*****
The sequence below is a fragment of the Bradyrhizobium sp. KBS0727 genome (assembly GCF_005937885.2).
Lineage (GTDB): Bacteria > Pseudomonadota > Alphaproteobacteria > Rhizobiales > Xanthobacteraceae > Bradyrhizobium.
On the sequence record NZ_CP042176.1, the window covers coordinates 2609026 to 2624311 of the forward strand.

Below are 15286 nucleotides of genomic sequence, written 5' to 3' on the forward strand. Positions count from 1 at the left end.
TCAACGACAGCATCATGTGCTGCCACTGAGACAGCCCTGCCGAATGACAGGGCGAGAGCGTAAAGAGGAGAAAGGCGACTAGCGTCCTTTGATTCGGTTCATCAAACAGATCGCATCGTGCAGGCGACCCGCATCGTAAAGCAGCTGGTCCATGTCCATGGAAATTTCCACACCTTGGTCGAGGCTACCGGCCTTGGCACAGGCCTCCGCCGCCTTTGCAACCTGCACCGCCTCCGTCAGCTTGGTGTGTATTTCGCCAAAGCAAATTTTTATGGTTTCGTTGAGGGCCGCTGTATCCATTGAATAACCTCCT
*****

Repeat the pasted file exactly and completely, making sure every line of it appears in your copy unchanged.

The sequence below is a fragment of the Bradyrhizobium sp. KBS0727 genome (assembly GCF_005937885.2).
Lineage (GTDB): Bacteria > Pseudomonadota > Alphaproteobacteria > Rhizobiales > Xanthobacteraceae > Bradyrhizobium.
On the sequence record NZ_CP042176.1, the window covers coordinates 2609026 to 2624311 of the forward strand.

Below are 15286 nucleotides of genomic sequence, written 5' to 3' on the forward strand. Positions count from 1 at the left end.
TCAACGACAGCATCATGTGCTGCCACTGAGACAGCCCTGCCGAATGACAGGGCGAGAGCGTAAAGAGGAGAAAGGCGACTAGCGTCCTTTGATTCGGTTCATCAAACAGATCGCATCGTGCAGGCGACCCGCATCGTAAAGCAGCTGGTCCATGTCCATGGAAATTTCCACACCTTGGTCGAGGCTACCGGCCTTGGCACAGGCCTCCGCCGCCTTTGCAACCTGCACCGCCTCCGTCAGCTTGGTGTGTATTTCGCCAAAGCAAATTTTTATGGTTTCGTTGAGGGCCGCTGTATCCATTGAATAACCTCCT